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You need to watch the best TV reboot of the century before it leaves Netflix this week

Despite its age, the BBC hit Sherlock is a contemporary depiction of the famous literary detective that feels timeless as ever.


It was, and probably still is, one of the best modern TV reboots ever produced. While it’s not based on an existing series, it rightfully earned acclaim for bringing a classic character properly into the 21st century. It starts with the gunfire of Afghanistan and cements itself with its elegant depiction of texting — a promise that what lies ahead will be unconventional, ingenious, and modern.

Though its seemingly final season in 2017 is a far cry from its early days, its first three seasons aren’t just binge-worthy — they’re binge-mandatory. And that is why this BBC hit is the precise rebooted TV show you need to stream on Netflix right now — before it leaves on May 14.

Sherlock, which famously stars Benedict Cumberbatch as Arthur Conan Doyle’s iconic detective and Martin Freeman as John Watson (reimagined here as an RAMC veteran fresh from service in Afghanistan), takes place in modern-day London. While Sherlock’s abrasive personality causes conflict between him, Watson, and the Metropolitan Police Service, Sherlock’s unmatched intellect, deduction, and observation make him an invaluable resource in solving crimes. In an appropriate update on Watson’s role as Sherlock’s “biographer” in Arthur Conan Doyle’s books, Watson blogs about their cases, which goes viral and turns Sherlock into a reluctant celebrity.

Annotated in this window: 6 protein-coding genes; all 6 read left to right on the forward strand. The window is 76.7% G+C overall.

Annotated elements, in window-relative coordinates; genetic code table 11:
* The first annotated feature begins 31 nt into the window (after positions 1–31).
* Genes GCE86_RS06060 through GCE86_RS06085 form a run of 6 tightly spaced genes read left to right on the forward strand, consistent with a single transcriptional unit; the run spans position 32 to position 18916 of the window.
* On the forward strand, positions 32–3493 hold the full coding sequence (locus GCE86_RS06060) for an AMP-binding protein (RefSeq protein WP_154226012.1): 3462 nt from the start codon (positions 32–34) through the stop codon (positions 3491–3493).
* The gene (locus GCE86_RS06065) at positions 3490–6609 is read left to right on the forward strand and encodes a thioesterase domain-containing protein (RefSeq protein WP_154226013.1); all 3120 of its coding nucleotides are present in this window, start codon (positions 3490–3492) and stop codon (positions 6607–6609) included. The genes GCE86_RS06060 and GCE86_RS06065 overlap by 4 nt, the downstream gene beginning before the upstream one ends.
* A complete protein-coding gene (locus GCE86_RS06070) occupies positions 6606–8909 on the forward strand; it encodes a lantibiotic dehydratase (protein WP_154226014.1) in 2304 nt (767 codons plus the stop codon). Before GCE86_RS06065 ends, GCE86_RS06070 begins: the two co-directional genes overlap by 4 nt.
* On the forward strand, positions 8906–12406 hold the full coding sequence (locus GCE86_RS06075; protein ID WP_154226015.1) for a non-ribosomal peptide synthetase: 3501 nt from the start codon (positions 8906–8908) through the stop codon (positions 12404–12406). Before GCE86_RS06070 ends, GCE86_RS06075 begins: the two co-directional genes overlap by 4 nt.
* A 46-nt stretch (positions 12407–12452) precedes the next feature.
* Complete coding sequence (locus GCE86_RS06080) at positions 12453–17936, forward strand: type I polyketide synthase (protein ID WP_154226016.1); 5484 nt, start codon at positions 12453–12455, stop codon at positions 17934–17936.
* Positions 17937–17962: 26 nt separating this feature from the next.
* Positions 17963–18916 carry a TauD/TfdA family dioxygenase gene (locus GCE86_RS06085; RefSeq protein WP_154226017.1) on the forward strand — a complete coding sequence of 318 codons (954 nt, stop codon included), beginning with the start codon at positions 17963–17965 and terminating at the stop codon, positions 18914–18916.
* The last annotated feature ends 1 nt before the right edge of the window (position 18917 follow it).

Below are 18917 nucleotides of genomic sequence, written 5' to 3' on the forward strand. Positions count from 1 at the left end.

The brainchild of Doctor Who writers Steven Moffat and Mark Gatiss, the two conceived the idea of Sherlock operating in the 21st century over commutes to the Doctor Who set in Cardiff. But it wasn’t until producer Sue Vertue, Moffat’s wife, talked Moffat and Gatiss into actually making it, warning them other writers may steal the novel idea before them.

In a 2010 interview with The Guardian during the show’s launch, Gatiss lamented that recent Sherlock adaptations were “too reverential and too slow,” almost all of them Victorian period pieces. Such an example was the 2009 Hollywood movie Sherlock Holmes, with the title role played by actor Robert Downey Jr. (Both Cumberbatch and Downey would later share the screen together in 2018’s Avengers: Infinity War.) “We are being precisely as reverential as Conan Doyle was," Gatiss quipped. "And Sherlock Holmes is already the most filmed character in all fiction, so there will always be more versions if you don't like ours."

Martin Freeman (left) and Benedict Cumberbatch (right) star in the BBC hit Sherlock, a modern interpretation of Arthur Conan Doyle’s classic fictional detective.


In true British TV fashion, the series is less than 15 episodes in all, each clocking in at a feature film’s length. And while the last season and 2016 special received mixed reviews, there is still power in that first batch of episodes. Smart filmmaking and a killer score by David Arnold and Michael Price (“The Game Is On” is so good it should be Sherlock Holmes’ theme across all media for the rest of time) enhance the series’ pair of charismatic, electric leads. Cumberbatch and Freeman anchor Sherlock, even through some stylistic stumbles. Watch those scenes of Sherlock’s deductive “powers” at work and try not to giggle.